What makes up one of those pixels? A color of course. Colors can be described in their red, green and blue components. That is, every color can be separated into a red, green and blue value, often abbreviated RGB.  When most digital cameras take an image each color is assigned a brightness value from 0 to 16,383 (14 bits).  We need three numbers, red (0 to 16,383), green (0 to 16,383) and blue (0 to 16,383) to numerically describe ANY color. Some simple math tells us that we end up with a value that might reach 16,383 times 16,383 times 16,383 or 4.3 trillion  As expected, a single 1080p RAW frame from a Canon camera is about 4 megabytes.  

In the above images, the H.264 frame can be pulled out as a 114k JPEG.  The RAW frame, a 256 JPEG, originated from a 2.4 megabytes RAW file, which means you can choose less contrast, or more detail and noise.

Even 8-bits (1 byte) per color “channel” is enough to create 24-bit (8+8+8), or 16 million colors. The human eye can see about 12 million colors at best (so we don’t need those 4.3 trillion “RAW” colors).  That allows an H.264 to throw out over 96% of the original pixel data.

A consumer video camera can quickly figure out what we can see, and not see, in an image, so this isn’t difficult.  It takes the “brightest” data and saves it–AND THROW OUT THE REST.  However, the overall brightest image is not always the image we want!  Sometimes we want a dim image with a lot of detail in the shadows.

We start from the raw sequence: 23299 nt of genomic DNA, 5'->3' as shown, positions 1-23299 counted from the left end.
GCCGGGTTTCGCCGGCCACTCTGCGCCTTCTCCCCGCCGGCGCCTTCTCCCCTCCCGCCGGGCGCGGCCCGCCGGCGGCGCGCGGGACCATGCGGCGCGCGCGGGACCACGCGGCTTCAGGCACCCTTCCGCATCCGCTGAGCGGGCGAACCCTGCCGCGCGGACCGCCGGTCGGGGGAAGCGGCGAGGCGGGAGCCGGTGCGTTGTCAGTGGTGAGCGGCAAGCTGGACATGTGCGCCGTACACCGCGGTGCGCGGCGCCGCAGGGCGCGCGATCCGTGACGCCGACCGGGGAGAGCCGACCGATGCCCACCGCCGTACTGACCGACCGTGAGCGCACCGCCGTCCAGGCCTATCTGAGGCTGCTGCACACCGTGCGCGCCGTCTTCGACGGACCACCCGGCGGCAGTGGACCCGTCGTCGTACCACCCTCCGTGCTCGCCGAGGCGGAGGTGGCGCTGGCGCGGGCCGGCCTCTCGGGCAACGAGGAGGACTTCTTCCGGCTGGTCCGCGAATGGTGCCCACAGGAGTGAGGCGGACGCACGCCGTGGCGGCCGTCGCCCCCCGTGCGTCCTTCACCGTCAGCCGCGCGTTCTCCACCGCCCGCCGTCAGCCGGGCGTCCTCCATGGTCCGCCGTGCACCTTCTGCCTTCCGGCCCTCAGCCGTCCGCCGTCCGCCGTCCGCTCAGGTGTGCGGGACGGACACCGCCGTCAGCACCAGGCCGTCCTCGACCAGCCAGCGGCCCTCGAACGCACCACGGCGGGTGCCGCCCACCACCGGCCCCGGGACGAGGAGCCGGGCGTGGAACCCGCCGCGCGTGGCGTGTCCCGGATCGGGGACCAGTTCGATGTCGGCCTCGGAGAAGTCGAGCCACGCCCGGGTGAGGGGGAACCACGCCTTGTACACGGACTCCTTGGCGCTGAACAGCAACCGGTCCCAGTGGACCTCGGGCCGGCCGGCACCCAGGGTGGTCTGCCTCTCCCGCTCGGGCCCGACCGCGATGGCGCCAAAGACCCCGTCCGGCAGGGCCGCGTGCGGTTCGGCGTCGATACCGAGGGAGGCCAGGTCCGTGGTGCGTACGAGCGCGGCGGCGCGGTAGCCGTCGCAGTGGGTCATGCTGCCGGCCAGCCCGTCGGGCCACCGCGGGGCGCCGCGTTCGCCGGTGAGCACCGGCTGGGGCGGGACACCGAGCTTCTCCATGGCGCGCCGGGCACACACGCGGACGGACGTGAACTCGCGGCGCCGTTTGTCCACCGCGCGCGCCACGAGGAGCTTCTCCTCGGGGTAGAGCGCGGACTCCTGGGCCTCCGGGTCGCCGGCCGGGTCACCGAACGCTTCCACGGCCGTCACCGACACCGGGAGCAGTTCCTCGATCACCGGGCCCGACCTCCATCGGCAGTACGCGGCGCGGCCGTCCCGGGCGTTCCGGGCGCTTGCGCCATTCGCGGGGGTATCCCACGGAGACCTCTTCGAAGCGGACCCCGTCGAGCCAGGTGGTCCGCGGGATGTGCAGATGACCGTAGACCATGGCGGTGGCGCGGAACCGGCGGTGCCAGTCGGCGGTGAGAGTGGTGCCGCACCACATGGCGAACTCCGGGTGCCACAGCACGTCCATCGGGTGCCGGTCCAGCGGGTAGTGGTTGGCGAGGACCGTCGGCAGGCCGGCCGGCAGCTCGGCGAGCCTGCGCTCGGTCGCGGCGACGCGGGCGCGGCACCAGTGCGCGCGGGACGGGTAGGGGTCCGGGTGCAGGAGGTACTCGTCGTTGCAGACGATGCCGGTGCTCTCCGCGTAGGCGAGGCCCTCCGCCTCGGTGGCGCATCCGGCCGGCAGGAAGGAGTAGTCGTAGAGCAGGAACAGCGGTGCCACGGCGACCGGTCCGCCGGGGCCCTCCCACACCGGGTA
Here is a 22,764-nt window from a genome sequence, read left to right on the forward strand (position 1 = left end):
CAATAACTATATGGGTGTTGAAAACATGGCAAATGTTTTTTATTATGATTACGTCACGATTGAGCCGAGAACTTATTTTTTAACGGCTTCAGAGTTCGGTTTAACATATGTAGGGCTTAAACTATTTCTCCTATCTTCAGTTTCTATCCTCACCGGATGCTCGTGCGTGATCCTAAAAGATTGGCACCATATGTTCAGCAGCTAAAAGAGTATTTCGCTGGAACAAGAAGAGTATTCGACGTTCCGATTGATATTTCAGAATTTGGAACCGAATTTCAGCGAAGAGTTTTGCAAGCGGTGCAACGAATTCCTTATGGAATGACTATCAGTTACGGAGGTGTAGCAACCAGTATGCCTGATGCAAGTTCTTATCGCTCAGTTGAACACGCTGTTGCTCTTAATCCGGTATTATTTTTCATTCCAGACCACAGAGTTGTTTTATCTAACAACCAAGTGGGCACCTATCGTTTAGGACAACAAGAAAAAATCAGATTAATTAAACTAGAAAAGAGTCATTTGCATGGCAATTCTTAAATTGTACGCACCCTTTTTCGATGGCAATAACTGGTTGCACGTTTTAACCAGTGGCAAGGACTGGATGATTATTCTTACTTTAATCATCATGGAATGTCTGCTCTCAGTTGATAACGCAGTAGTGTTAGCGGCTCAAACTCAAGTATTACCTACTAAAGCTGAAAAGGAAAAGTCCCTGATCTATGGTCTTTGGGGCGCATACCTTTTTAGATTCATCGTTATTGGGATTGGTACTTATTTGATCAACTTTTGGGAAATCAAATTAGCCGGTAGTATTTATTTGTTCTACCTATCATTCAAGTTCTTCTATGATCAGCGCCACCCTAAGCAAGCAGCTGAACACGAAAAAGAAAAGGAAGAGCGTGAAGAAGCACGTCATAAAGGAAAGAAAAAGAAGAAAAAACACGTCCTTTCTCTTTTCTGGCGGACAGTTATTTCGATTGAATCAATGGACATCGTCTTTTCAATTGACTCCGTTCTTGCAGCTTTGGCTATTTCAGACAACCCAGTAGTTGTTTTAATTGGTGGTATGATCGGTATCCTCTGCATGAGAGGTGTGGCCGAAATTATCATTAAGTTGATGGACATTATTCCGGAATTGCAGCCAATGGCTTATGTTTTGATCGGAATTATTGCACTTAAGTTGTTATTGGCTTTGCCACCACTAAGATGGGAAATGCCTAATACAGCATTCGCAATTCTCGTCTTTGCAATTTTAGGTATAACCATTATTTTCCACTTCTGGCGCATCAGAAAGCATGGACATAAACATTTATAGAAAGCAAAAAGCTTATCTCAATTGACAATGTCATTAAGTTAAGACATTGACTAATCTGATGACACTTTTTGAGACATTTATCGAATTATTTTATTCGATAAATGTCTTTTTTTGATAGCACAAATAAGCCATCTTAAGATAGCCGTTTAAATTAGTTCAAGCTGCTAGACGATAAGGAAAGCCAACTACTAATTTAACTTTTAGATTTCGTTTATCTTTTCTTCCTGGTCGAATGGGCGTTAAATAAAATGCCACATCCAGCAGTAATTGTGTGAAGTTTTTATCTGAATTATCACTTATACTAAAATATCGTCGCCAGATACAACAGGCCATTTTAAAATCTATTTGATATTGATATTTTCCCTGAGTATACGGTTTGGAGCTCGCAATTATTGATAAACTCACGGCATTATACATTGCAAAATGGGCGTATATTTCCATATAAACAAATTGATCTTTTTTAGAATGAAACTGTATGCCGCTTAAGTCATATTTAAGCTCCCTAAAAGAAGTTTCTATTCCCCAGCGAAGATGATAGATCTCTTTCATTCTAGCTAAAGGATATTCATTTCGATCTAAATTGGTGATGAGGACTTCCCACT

Let’s go back to the optimum image we’d like to see, 3.6 billion pixels per minute times 24bits (3 bytes). That would be 10.8 gigabytes per minute. As you know, you’re not streaming 10 gigabytes of video to your TV every minute. Video compression does a marvel job of cutting that down to a manageable size

HD 720p @ H.264 high profile 2500 kbps (20 MB/minute)
HD 1080p @ H.264 high profile 5000 kbps (35 MB/minute)

It is the limitations of our computing devices that we can’t have what we really want–10 gigabytes of video data every minute.  If for the sake of argument we had unlimited storage and speed we’d all save and view images without compression.  That’s when they have the greatest fidelity.

Consumer video cameras record video using a “distribution” CODEC, not a photographic storage method. This means they’re making an immediate decision of what part of image to save, and what to throw away. The top image is what they end up with. The bottom image is what the sensor recorded BEFORE being put through H.264.

The benefit of RAW video to me, is that I can decide how to compress the image after it has been taken.  I can make the decision of what the image should look like.  I can get a photographic look.

The new 4K cameras coming out will offer more resolution (4 times more), but resolution will not give me more color depth.  That isn’t to say 4K is phony; only that it doesn’t fix the color-depth problem inherent in consumer-level compressed video streams.  4K RAW is a different matter, of course.